1. Hmm… Now I wonder about a CNC razor / chisel to make perfect corners where necessary. I’m aware of a sort of articulated arm for the cutter to finish inside corners and underhangs, but either have their merits, I think.

      1. Hey! It was not necessary to hand cut with chisels afterwards, or to use a special milling bit that can cut sharp inner corners. Instead, outer corners are rounded to exactly fit the rounded inner corners.

        Check this 15 min presentation video:
        Detailed explanation about corner rounding starts at 9min30s into the video.

        And the tolerances are very precise…the pieces fit together better than a hand cut joint, I would argue… :)

        1. I wasn’t saying that CNC wouldn’t be expected to be as precise as hand-cut, quite the reverse (I do a lot of CNC stuff). My comment was just that the photo in this article appeared to show an example where the accuracy benefits of CNC had not been fully exploited.
          And I rather imagine that the point of this exercise was to make some really cool code, not to make some really cool wood things?

          1. The accuracy benefits of the CNC are fully exploited. Again.. check out this 15 min presentation video:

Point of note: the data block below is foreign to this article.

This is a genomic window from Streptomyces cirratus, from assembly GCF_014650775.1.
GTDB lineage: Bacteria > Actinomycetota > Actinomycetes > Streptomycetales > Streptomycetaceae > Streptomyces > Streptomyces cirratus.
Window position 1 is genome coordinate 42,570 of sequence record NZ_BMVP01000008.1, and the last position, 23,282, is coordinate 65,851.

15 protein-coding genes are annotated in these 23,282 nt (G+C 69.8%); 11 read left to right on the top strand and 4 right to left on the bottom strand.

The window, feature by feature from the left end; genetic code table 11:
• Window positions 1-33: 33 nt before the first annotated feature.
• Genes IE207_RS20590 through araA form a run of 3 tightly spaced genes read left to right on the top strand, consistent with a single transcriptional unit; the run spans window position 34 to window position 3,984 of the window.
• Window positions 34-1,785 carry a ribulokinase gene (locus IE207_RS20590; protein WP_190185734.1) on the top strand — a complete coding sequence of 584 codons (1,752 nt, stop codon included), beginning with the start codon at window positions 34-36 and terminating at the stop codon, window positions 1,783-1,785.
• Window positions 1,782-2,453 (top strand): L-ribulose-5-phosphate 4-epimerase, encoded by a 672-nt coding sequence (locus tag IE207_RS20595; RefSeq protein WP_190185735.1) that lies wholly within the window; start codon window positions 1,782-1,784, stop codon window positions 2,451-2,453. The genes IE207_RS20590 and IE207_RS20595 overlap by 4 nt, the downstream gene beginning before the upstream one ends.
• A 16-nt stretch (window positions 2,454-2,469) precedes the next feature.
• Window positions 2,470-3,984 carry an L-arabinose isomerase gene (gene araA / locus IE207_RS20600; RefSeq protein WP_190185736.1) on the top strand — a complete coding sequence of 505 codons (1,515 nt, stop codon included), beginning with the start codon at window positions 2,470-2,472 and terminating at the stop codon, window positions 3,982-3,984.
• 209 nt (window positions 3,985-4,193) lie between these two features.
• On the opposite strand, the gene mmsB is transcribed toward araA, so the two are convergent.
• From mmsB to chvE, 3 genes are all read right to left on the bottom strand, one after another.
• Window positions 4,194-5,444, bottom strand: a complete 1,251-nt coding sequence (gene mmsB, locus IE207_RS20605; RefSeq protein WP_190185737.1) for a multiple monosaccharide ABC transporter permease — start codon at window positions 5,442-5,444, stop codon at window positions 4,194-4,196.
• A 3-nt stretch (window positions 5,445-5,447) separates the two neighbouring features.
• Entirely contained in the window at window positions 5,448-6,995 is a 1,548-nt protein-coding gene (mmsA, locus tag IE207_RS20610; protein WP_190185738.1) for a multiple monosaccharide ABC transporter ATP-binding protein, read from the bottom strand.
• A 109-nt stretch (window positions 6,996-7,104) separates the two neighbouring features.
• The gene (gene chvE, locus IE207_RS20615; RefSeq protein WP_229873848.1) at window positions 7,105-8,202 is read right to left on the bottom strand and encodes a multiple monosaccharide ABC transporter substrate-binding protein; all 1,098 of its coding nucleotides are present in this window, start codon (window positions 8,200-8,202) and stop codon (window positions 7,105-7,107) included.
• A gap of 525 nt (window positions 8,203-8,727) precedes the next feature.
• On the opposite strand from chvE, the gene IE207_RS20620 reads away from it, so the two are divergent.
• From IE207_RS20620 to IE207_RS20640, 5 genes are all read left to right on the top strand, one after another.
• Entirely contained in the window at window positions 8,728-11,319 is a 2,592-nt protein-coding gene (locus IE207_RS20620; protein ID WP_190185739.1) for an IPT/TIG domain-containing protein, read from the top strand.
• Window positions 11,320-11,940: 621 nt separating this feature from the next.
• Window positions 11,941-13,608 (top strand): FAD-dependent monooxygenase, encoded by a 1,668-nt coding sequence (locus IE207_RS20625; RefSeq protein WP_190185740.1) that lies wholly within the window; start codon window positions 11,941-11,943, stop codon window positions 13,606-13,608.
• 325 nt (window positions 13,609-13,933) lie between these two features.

Towards the end of the video we show results, assembling individual joint samples. That will give you a feel for the accuracy.
            (The video in the article is just a 30s preview video).

            There are also tolerance controls, so you can choose how hard/loose you want the joint to be. If I set the tolerance to 0.00 – I usually cannot even assemble the joint, even with a hammer. The ones in the video above are fabricated with a tolerance of 0.15mm. tolerances are defined here as how much it over cuts the joint. That being said, if you are very picky on the friction feel, there is no other way than trial and error. Mill a joint, feel it, adjust the tolerances, mill it again. Because there are factors that cannot be generalized across multiple fabrication setups, such as the wear and type of milling bit, which does have a small but noticable effect on the tolerances.

            I’m happy to hear that you think that my code is really cool in itself :) But I do like to make cool wood stuff equally much.

        1. OMG. Go through her long video there! This software is significantly more amazing than I first thought.

          It evaluates constraints, which then lets it enumerate all possible valid joints. So as the user is making something that won’t be millable, it points out the nearest-neighbors that _are_ millable.

  1. I love wooden buildings built without nails or glue, and it is quite a long established art in Japan from what I understand. I would like to see this program applied to making prefab buildings that just slot together like lego, I’d buy one.

  2. I’m struggling with getting the Tsugite s/w functional. The app populates BRIEFLY and then closes in ~5 seconds. Is it possibly a matter of dependencies Thoughts on troubleshooting?

  3. Am I the only one who finds this program to be so slow as to be unusable, even with a Core i7, 18GB ram, and launched from SSD? It takes several minutes to update after ever single change…